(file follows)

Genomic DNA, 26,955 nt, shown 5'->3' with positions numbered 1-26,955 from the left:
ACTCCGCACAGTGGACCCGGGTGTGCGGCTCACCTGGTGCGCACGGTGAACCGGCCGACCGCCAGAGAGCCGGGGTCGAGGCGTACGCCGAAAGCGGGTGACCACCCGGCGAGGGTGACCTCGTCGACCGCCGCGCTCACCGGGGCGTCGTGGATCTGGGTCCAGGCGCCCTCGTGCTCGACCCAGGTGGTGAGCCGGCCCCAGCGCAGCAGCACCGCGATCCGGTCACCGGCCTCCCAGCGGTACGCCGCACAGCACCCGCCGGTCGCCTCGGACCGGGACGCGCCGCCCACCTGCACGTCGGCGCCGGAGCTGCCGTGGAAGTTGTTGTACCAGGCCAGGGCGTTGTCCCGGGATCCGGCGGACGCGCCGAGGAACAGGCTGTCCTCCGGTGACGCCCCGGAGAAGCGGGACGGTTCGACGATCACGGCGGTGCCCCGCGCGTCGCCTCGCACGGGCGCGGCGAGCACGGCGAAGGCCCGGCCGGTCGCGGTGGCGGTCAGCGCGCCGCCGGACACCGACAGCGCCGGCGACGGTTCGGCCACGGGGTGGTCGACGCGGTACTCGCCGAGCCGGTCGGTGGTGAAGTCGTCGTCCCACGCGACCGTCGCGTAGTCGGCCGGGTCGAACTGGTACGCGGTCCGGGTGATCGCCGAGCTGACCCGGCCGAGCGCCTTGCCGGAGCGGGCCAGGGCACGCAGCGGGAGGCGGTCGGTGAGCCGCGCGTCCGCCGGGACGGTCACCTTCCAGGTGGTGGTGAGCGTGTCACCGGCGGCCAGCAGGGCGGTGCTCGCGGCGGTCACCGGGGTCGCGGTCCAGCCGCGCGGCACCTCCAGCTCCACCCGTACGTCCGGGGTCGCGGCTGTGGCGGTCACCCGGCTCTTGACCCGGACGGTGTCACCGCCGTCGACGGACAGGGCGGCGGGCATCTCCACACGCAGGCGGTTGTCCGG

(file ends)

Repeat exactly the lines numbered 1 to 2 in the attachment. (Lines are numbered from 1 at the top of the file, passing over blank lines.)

Genomic DNA, 26,955 nt, shown 5'->3' with positions numbered 1-26,955 from the left:
ACTCCGCACAGTGGACCCGGGTGTGCGGCTCACCTGGTGCGCACGGTGAACCGGCCGACCGCCAGAGAGCCGGGGTCGAGGCGTACGCCGAAAGCGGGTGACCACCCGGCGAGGGTGACCTCGTCGACCGCCGCGCTCACCGGGGCGTCGTGGATCTGGGTCCAGGCGCCCTCGTGCTCGACCCAGGTGGTGAGCCGGCCCCAGCGCAGCAGCACCGCGATCCGGTCACCGGCCTCCCAGCGGTACGCCGCACAGCACCCGCCGGTCGCCTCGGACCGGGACGCGCCGCCCACCTGCACGTCGGCGCCGGAGCTGCCGTGGAAGTTGTTGTACCAGGCCAGGGCGTTGTCCCGGGATCCGGCGGACGCGCCGAGGAACAGGCTGTCCTCCGGTGACGCCCCGGAGAAGCGGGACGGTTCGACGATCACGGCGGTGCCCCGCGCGTCGCCTCGCACGGGCGCGGCGAGCACGGCGAAGGCCCGGCCGGTCGCGGTGGCGGTCAGCGCGCCGCCGGACACCGACAGCGCCGGCGACGGTTCGGCCACGGGGTGGTCGACGCGGTACTCGCCGAGCCGGTCGGTGGTGAAGTCGTCGTCCCACGCGACCGTCGCGTAGTCGGCCGGGTCGAACTGGTACGCGGTCCGGGTGATCGCCGAGCTGACCCGGCCGAGCGCCTTGCCGGAGCGGGCCAGGGCACGCAGCGGGAGGCGGTCGGTGAGCCGCGCGTCCGCCGGGACGGTCACCTTCCAGGTGGTGGTGAGCGTGTCACCGGCGGCCAGCAGGGCGGTGCTCGCGGCGGTCACCGGGGTCGCGGTCCAGCCGCGCGGCACCTCCAGCTCCACCCGTACGTCCGGGGTCGCGGCTGTGGCGGTCACCCGGCTCTTGACCCGGACGGTGTCACCGCCGTCGACGGACAGGGCGGCGGGCATCTCCACACGCAGGCGGTTGTCCGG